When you think of trout, you think of fly fishing in Montana.
It brings to mind dipping the freshly caught trout in cornmeal and pan frying it over a campfire. However, there are many other ways to prepare trout that you may not have tried.
One method I learned to use in college for a large trout, about one to two pounds, was stuffing and baking.
First marinate the trout in white wine for one to two hours. Remove from marinade. Fill the cavity of the trout with 1 thinly sliced onion, ½ cup chopped parsley, ½ cup chopped mushrooms, 1 thinly sliced lemon and salt and pepper. Close the fish; wrap the stuffed trout with strips of bacon. Place the trout on a large sheet of aluminum foil, wrap loosely and seal top and ends. Bake in a 400-degree oven until fish flakes easily with a fork, about 35 to 45 min.
Trout en Papillote (cooking with parchment paper) is another option. Using fish fillets or a brook trout, place the fish on one half of a large square of parchment paper and season with salt and pepper. Then add vegetables that you like, such as cherry tomatoes cut in half, shredded or chopped zucchini, chopped green onions and fresh pea pods. Add sprigs of fresh herbs such as basil, rosemary or thyme and top off with 2 tablespoons of white wine or 1 tablespoon lemon juice.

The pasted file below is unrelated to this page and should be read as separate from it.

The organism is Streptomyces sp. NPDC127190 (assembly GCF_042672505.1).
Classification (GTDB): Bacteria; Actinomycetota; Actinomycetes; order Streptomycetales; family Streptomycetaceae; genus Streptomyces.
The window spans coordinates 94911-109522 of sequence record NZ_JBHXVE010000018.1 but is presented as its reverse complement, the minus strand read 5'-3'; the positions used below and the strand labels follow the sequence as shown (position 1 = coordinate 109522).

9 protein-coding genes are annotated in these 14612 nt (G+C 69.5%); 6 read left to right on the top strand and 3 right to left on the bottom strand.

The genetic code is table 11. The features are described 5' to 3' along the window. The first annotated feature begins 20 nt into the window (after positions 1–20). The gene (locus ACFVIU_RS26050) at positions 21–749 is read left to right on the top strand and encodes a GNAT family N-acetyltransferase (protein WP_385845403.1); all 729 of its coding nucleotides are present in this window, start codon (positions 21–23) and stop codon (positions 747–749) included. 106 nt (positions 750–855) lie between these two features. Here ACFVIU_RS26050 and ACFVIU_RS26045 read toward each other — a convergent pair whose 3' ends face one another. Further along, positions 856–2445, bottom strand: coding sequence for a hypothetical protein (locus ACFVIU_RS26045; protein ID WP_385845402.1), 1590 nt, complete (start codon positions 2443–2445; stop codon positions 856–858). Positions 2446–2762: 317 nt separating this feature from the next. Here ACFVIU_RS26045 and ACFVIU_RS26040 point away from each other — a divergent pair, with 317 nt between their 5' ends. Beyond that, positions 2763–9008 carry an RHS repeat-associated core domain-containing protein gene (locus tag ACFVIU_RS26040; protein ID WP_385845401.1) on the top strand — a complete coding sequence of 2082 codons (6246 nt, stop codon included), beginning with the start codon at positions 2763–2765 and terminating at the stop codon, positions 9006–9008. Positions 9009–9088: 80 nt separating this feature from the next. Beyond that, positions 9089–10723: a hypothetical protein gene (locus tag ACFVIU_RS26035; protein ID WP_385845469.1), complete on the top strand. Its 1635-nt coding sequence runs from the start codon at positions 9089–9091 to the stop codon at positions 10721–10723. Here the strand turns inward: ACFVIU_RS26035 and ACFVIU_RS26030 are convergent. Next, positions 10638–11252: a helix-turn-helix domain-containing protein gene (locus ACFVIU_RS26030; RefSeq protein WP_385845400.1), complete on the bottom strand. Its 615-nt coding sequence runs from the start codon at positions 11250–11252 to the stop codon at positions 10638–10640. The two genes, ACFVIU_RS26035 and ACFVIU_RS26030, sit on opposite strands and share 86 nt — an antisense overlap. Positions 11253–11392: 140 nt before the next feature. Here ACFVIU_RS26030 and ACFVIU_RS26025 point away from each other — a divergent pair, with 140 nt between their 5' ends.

Fold the other half of parchment over the mixture, wrap the edges of the parchment over twice to make a tight seal and place filled packets on a baking sheet. Bake in a 425 degree oven about 25 to 35 min. Remove packets from oven. Cut a slit in the top of the parchment and serve the filled packet on a plate.
There are some basic principles we need to remember when preparing all fish. The recommended cooking temperature for fish is 145 degrees. Do not overcook fish because it can ruin the eating quality, making it dry and tough. If not using a thermometer, you can usually tell when the fish is done when it flakes easily with a fork and is no longer opaque. People may complain about not liking fish because it smells “fishy.” Fresh fish should smell sweet, like you are standing at the water’s edge. The eyes should not be bulging and the flesh should be firm. Fish should not be stored in the refrigerator for more than 2 days since it is very perishable. If you are planning to freeze it for longer storage, wrap well in freezer paper or freezer bags and freeze as soon as possible after catching. Use within six months.